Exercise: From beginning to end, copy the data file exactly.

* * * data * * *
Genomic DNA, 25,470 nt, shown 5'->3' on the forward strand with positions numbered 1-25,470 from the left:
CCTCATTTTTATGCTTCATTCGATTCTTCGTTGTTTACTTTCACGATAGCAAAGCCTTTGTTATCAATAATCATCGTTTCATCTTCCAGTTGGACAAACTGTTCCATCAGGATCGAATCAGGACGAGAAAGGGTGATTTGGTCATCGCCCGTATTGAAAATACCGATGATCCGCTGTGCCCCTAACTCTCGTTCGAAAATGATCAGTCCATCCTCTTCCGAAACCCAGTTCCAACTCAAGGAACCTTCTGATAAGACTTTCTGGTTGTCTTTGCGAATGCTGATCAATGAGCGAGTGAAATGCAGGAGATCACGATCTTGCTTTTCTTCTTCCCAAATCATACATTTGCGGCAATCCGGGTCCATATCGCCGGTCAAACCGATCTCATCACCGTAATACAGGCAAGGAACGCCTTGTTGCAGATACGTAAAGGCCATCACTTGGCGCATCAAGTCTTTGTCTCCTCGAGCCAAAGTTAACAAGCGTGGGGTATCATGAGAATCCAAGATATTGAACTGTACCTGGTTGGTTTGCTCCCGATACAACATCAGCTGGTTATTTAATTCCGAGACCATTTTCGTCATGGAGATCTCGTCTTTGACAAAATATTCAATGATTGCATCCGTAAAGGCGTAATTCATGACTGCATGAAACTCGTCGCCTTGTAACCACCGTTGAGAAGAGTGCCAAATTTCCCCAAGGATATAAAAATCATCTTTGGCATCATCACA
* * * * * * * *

Genomic DNA, 25,470 nt, shown 5'->3' on the forward strand with positions numbered 1-25,470 from the left:
CCTCATTTTTATGCTTCATTCGATTCTTCGTTGTTTACTTTCACGATAGCAAAGCCTTTGTTATCAATAATCATCGTTTCATCTTCCAGTTGGACAAACTGTTCCATCAGGATCGAATCAGGACGAGAAAGGGTGATTTGGTCATCGCCCGTATTGAAAATACCGATGATCCGCTGTGCCCCTAACTCTCGTTCGAAAATGATCAGTCCATCCTCTTCCGAAACCCAGTTCCAACTCAAGGAACCTTCTGATAAGACTTTCTGGTTGTCTTTGCGAATGCTGATCAATGAGCGAGTGAAATGCAGGAGATCACGATCTTGCTTTTCTTCTTCCCAAATCATACATTTGCGGCAATCCGGGTCCATATCGCCGGTCAAACCGATCTCATCACCGTAATACAGGCAAGGAACGCCTTGTTGCAGATACGTAAAGGCCATCACTTGGCGCATCAAGTCTTTGTCTCCTCGAGCCAAAGTTAACAAGCGTGGGGTATCATGAGAATCCAAGATATTGAACTGTACCTGGTTGGTTTGCTCCCGATACAACATCAGCTGGTTATTTAATTCCGAGACCATTTTCGTCATGGAGATCTCGTCTTTGACAAAATATTCAATGATTGCATCCGTAAAGGCGTAATTCATGACTGCATGAAACTCGTCGCCTTGTAACCACCGTTGAGAAGAGTGCCAAATTTCCCCAAGGATATAAAAATCATCTTTGGCATCATCACA